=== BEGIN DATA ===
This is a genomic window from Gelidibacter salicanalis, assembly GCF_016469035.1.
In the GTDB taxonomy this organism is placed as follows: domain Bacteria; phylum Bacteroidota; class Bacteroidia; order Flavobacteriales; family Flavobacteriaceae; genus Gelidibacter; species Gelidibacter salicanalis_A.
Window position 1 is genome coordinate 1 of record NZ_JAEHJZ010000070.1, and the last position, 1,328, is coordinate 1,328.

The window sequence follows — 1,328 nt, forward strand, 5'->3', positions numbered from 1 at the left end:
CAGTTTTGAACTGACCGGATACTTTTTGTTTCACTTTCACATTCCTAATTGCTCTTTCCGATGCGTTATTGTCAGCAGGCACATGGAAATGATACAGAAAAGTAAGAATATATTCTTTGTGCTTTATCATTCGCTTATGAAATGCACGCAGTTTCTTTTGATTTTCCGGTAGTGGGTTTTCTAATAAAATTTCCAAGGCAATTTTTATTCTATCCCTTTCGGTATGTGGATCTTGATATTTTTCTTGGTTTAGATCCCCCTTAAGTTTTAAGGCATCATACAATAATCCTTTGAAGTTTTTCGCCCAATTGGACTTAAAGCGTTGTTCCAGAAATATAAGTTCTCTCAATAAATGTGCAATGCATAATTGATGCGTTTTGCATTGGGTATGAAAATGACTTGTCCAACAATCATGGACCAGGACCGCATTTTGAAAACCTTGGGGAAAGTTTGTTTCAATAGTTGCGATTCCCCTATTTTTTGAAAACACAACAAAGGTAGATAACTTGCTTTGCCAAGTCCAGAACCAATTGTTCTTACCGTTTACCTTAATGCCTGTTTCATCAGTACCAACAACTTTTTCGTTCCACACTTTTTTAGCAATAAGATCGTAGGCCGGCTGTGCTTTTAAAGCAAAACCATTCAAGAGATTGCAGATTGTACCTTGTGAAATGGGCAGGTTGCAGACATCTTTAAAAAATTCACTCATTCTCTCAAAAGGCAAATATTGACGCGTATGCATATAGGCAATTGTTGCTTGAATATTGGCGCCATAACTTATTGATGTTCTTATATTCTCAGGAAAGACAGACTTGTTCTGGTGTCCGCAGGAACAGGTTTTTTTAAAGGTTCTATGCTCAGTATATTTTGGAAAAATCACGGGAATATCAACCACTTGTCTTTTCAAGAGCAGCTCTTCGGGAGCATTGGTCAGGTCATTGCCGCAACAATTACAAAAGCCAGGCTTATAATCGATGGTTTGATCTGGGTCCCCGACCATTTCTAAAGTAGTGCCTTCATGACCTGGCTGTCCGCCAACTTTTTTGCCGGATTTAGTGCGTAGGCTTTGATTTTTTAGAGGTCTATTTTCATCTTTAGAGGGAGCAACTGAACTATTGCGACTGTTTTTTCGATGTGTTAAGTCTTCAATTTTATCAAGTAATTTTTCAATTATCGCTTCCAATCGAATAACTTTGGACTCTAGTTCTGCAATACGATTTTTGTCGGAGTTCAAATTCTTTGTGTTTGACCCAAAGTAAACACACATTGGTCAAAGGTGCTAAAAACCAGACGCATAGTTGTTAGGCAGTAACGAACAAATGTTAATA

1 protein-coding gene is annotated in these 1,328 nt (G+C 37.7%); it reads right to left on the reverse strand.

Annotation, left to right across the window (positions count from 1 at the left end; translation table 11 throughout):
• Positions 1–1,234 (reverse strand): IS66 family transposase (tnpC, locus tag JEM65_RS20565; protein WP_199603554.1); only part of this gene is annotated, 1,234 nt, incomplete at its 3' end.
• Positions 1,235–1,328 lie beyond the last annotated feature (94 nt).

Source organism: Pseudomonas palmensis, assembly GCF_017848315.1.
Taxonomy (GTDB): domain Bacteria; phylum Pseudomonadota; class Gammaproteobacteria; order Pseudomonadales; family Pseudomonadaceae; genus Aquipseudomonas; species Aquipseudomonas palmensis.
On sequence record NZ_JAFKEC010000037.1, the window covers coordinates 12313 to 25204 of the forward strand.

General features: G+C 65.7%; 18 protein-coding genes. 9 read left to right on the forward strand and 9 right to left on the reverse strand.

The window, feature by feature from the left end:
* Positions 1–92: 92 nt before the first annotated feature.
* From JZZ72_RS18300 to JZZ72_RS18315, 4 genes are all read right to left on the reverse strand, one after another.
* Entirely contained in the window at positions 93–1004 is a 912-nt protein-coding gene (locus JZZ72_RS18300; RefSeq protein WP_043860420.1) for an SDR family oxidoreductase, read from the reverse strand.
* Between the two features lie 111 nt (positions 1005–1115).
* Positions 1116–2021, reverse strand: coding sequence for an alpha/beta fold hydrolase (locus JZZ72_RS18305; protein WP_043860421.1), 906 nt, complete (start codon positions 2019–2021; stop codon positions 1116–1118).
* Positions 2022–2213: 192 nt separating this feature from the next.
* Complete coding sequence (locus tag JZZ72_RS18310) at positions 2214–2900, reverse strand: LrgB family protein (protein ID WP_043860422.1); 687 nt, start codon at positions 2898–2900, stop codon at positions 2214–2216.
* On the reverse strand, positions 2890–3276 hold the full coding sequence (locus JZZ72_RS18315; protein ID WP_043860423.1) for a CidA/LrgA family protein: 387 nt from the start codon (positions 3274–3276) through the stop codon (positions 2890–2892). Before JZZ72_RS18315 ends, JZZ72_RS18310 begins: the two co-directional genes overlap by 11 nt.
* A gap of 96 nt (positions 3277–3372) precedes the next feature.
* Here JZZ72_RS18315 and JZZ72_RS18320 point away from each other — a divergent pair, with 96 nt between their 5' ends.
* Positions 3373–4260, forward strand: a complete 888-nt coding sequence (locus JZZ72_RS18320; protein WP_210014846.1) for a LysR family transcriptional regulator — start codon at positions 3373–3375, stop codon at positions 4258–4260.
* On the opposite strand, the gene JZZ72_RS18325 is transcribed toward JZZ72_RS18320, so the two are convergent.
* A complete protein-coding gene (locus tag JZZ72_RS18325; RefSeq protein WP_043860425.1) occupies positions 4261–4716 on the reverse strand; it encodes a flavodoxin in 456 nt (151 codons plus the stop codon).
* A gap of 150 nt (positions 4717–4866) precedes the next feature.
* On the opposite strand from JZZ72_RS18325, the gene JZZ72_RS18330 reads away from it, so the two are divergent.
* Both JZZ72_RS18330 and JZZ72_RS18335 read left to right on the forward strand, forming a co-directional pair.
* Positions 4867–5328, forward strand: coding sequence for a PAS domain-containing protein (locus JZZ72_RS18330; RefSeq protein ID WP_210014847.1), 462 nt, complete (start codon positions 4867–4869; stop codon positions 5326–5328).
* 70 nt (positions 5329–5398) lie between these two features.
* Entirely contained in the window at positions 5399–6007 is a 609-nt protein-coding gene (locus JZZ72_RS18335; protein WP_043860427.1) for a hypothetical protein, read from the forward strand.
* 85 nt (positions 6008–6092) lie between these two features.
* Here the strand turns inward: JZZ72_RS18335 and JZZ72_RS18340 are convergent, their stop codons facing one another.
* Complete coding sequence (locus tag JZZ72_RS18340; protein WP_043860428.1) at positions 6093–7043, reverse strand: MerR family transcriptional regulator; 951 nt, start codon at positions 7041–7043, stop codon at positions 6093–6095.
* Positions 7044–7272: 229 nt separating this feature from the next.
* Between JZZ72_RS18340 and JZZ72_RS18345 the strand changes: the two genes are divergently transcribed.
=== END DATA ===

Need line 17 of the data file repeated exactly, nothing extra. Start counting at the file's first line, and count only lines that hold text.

* Entirely contained in the window at positions 93–1004 is a 912-nt protein-coding gene (locus JZZ72_RS18300; RefSeq protein WP_043860420.1) for an SDR family oxidoreductase, read from the reverse strand.